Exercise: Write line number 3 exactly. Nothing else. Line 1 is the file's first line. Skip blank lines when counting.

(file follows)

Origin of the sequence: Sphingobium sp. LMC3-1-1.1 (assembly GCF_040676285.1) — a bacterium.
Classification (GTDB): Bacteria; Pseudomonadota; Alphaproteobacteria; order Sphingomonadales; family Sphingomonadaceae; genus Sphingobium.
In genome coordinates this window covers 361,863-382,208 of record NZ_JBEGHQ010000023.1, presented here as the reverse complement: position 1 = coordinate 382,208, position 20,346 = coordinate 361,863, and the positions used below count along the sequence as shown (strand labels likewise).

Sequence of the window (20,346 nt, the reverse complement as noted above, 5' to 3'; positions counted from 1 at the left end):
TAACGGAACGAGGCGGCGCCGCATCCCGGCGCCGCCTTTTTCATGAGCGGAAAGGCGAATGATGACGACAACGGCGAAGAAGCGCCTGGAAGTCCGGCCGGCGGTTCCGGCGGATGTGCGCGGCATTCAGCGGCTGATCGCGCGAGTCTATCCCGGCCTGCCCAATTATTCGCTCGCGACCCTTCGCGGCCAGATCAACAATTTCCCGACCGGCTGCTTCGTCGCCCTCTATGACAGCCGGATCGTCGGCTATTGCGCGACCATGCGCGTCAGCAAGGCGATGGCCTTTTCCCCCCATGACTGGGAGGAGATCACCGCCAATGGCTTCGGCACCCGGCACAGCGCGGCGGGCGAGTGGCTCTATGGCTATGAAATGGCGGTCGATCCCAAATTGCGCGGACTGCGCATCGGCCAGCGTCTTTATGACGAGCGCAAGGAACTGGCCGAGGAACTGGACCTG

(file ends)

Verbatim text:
In genome coordinates this window covers 361,863-382,208 of record NZ_JBEGHQ010000023.1, presented here as the reverse complement: position 1 = coordinate 382,208, position 20,346 = coordinate 361,863, and the positions used below count along the sequence as shown (strand labels likewise).